KABUL, Afghanistan – Suicide bombers disguised as Afghan soldiers stormed a courthouse Wednesday in a failed bid to free more than a dozen Taliban prisoners in western Afghanistan, officials said. At least 44 civilians and nine attackers were reported killed in the fighting.
The assault in Farah province was the latest example of the Taliban's ability to strike official institutions despite tight security measures. The persistent violence has undermined confidence in President Hamid Karzai's government as it tries to take over its own security ahead of the withdrawal of international combat forces by the end of 2014.
Nine men wearing suicide vests drove into the center of the provincial capital, which has the same name, in Afghan national army vehicles that allowed them to bypass checkpoints, provincial police chief Agha Noor Kemtoz said.
Two of the attackers blew themselves up inside one of the vehicles while the others jumped out of the second and ran toward the courthouse and prosecutor's office, he said. Guards opened fire, killing one of the attackers, while the others engaged in a fierce gunbattle that left civil servants and government officials holed up in their offices.
Kemtoz, who gave the death toll, said the attack aimed to free 15 Taliban prisoners who were being transferred to the courthouse for trial, which had not yet started.
"Definitely the plan was to free the prisoners with this attack, but thank God, they did not succeed," he said. "All the prisoners are accounted for."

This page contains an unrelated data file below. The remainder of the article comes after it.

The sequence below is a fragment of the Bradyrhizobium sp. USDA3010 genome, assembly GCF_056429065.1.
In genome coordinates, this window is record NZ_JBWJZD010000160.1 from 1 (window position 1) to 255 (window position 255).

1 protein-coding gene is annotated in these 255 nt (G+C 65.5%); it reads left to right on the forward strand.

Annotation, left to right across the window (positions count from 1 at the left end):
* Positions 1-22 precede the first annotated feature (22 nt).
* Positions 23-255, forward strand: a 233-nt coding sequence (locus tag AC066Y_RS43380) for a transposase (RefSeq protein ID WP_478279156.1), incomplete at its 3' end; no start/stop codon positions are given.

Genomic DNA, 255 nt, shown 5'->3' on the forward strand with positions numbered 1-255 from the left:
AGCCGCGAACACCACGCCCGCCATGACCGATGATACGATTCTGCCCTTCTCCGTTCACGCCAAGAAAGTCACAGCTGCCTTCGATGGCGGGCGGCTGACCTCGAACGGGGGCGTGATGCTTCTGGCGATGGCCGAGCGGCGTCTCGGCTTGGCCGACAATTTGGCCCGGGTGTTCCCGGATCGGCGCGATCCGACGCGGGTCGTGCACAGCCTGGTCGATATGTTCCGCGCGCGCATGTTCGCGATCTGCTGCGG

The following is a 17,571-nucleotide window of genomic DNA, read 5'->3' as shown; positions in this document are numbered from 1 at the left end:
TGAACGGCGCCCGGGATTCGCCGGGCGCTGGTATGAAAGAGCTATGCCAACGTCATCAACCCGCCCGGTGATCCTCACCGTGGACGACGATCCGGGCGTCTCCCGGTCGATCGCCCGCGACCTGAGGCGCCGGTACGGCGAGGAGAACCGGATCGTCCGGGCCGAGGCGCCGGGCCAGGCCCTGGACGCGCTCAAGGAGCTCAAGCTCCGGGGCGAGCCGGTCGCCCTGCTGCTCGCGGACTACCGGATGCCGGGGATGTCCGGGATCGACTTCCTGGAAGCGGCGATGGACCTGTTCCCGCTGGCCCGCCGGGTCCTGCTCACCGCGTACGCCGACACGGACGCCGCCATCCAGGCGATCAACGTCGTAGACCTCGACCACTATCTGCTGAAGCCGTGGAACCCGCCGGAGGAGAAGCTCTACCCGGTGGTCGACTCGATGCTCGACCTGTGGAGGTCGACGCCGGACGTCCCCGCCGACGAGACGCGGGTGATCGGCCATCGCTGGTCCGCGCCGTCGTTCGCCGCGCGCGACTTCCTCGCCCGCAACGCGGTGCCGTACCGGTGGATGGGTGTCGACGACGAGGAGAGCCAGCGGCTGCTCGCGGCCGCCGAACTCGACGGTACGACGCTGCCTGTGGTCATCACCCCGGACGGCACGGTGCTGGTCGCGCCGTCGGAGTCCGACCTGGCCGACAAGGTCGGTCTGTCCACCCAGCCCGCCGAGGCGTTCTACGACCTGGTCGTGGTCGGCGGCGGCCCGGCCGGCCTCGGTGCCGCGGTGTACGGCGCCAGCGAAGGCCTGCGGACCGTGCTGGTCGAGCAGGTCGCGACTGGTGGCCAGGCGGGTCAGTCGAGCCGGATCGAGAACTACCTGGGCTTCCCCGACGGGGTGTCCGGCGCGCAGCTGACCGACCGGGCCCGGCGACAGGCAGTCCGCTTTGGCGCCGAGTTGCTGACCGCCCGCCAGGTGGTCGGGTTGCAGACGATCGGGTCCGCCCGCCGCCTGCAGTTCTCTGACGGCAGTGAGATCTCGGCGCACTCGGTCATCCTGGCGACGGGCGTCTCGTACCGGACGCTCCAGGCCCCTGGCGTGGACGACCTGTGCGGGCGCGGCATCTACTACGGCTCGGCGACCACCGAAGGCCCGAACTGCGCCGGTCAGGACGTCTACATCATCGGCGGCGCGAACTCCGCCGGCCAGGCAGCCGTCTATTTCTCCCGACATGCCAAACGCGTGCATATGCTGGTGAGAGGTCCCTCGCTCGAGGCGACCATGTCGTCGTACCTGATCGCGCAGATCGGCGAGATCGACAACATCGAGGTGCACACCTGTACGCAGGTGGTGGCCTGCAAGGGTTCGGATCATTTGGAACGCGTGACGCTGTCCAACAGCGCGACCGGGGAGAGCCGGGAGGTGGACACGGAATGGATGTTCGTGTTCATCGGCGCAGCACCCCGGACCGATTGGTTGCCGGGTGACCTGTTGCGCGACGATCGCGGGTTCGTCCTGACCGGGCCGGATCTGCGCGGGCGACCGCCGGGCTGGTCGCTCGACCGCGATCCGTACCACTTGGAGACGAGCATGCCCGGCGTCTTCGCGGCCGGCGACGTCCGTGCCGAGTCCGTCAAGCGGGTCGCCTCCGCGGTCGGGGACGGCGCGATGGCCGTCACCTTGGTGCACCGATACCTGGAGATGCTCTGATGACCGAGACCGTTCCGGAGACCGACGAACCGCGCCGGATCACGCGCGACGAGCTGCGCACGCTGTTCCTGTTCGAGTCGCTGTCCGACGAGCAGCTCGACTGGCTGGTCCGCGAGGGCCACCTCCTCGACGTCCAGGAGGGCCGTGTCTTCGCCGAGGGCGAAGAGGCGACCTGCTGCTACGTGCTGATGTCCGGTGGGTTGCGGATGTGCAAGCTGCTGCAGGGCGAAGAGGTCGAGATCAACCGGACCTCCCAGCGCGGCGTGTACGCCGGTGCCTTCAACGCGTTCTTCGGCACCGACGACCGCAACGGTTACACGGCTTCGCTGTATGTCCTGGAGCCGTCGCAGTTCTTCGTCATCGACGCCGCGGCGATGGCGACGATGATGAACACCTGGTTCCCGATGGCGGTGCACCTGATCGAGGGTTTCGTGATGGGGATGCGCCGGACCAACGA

Provincial Gov. Akram Akhpewak says those killed included 34 civilians, 10 security forces and the nine attackers.
Dr. Abdul Hakim Rasouli, chief of the Farah hospital, said 80 people also were wounded.
Deputy provincial governor Yonus Rasouli said the explosion damaged many government buildings in the area.
Taliban spokesman Qari Yousef Ahmadi claimed responsibility for the attack in a text message sent to reporters.
Farah province, which is bordered by Iran to the west and Afghanistan's volatile Helmand province to the east, has seen an uptick in attacks against the local government in recent months as militants seek to disrupt efforts to stabilize the area.
In Kabul, meanwhile, Afghanistan's intelligence chief Asadullah Khalid returned to Kabul nearly four months after he was seriously wounded by a Taliban suicide bomber posing as a messenger of peace.
Billboards in the capital welcomed home the director of the National Directorate of Security on Wednesday, saying he has fully recovered and "is ready to continue his duty to provide peace, security and prosperity to his homeland."
In other violence, Taliban gunmen attacked a local police patrol late Tuesday in southeastern Paktika province and six insurgents were killed in the fighting, according to a statement from the governor's office. A roadside bomb then struck a police vehicle as it was leaving the area, killing four patrollers, it said.
Four police officers also were killed and one wounded Tuesday when their vehicle hit a roadside bomb in northeastern Kunar province during an operation to clear the area of explosives, government spokesman Wasifullah Wasifi said.